• Concha y Toro Gran Reserva Serie Riberas Sauvignon Blanc 2010 (Rapel Valley): pale straw, minerally, herbaceous, grapefruit nose; crisply dry with fresh acidity, green plum and citrus flavours; medium-bodied with good length (88)
  • Concha y Toro Gran Reserva Serie Riberas Chardonnay 2010 (Rapel Valley): medium straw colour with a green tint; spicy, apple and citrus nose; mouth-filling, dry, apple and pear flavours, very fresh with a good balance of oak and fruit (89)
  • Concha y Toro Gran Reserva Serie Riberas Merlot 2009 (Maule Valley): dense purple colour staining the glass; vanilla oak, spicy blackberry and black olive nose with a light floral note; dry, well structured with dark chocolate tones; well structured, full-bodied with a lead pencil note leading to ripe tannins (90)
  • Concha y Toro Gran Reserva Serie Riberas Malbec 2009 (Colchagua Valley): dense purple colour; dried flowers, black plum, pencil lead and cedar nose; broad, black cherry, black plum flavour; full-bodied with a warm alcoholic finish (87)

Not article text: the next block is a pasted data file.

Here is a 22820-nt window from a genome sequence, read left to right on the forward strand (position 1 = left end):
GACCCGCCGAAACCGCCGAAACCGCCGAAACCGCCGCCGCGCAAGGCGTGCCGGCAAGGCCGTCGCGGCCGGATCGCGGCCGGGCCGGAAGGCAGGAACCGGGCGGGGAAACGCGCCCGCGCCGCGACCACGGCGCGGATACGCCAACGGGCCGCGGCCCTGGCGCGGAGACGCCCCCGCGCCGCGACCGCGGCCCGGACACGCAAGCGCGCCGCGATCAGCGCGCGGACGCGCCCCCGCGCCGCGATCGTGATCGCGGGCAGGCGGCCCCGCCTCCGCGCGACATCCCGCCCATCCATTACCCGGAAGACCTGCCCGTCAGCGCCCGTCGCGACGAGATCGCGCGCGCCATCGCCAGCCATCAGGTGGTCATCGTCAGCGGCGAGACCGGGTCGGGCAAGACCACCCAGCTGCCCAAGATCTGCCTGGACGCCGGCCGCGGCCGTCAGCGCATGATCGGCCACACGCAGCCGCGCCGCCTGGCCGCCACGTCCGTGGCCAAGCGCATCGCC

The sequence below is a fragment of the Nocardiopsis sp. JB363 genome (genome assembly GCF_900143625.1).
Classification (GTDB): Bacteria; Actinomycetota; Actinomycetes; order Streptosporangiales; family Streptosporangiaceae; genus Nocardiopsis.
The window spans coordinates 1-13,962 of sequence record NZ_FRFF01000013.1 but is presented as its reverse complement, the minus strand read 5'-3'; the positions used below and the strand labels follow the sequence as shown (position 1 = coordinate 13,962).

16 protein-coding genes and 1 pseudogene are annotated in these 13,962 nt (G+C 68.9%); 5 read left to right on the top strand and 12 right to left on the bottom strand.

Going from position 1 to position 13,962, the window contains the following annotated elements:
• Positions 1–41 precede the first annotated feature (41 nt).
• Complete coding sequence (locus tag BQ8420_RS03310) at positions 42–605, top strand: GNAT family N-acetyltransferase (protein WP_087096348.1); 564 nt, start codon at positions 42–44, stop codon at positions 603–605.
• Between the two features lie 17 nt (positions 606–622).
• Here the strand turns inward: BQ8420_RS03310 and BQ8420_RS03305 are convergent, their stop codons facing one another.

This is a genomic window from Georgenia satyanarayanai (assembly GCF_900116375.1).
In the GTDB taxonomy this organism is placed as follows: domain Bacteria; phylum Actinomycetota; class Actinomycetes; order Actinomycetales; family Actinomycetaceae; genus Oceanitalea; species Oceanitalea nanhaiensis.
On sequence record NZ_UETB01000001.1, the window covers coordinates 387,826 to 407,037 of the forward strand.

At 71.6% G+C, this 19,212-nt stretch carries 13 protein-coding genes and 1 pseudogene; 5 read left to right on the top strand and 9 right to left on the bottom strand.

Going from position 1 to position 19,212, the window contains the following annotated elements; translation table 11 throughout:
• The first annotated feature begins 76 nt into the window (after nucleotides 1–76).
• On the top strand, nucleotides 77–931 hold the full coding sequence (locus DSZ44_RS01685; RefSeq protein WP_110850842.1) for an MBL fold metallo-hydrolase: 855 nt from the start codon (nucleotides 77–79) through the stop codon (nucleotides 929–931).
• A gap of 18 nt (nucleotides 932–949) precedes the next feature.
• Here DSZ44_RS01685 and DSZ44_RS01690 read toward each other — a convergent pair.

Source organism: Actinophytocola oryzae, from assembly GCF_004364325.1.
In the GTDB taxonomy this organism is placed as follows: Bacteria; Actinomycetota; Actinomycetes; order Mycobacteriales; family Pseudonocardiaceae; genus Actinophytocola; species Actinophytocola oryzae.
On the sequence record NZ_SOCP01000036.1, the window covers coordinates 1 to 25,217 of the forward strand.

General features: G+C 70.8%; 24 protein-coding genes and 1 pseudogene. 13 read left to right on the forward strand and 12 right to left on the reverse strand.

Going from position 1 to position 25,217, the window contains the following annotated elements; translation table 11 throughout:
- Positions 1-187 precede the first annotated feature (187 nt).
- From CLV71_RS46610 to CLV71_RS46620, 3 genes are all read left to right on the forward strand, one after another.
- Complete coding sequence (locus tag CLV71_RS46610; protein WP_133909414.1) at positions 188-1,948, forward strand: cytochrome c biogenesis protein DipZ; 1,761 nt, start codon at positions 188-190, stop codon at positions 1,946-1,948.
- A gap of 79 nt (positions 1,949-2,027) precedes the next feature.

• Concha y Toro Gran Reserva Serie Riberas Carmenere 2009 (Cachapoal Valley): dense ruby-purple colour; spicy, cedar, currants with a sweet berry note; ripe fruit, mulberry, dark chocolate and licorice flavours; firmly structured with great balance. One of the best Carménères I’ve tasted from this vintage. Great value (91)
  • Concha y Toro Gran Reserva Serie Riberas Syrah 2009 (Maule Valley): dense purple colour; white pepper, blackberry, pencil lead nose with a jammy note; dry, savoury flavour, spicy black fruits with a firm tannic finish; good mouth feel with a drying tannic finish. Hold for a ear or two (89)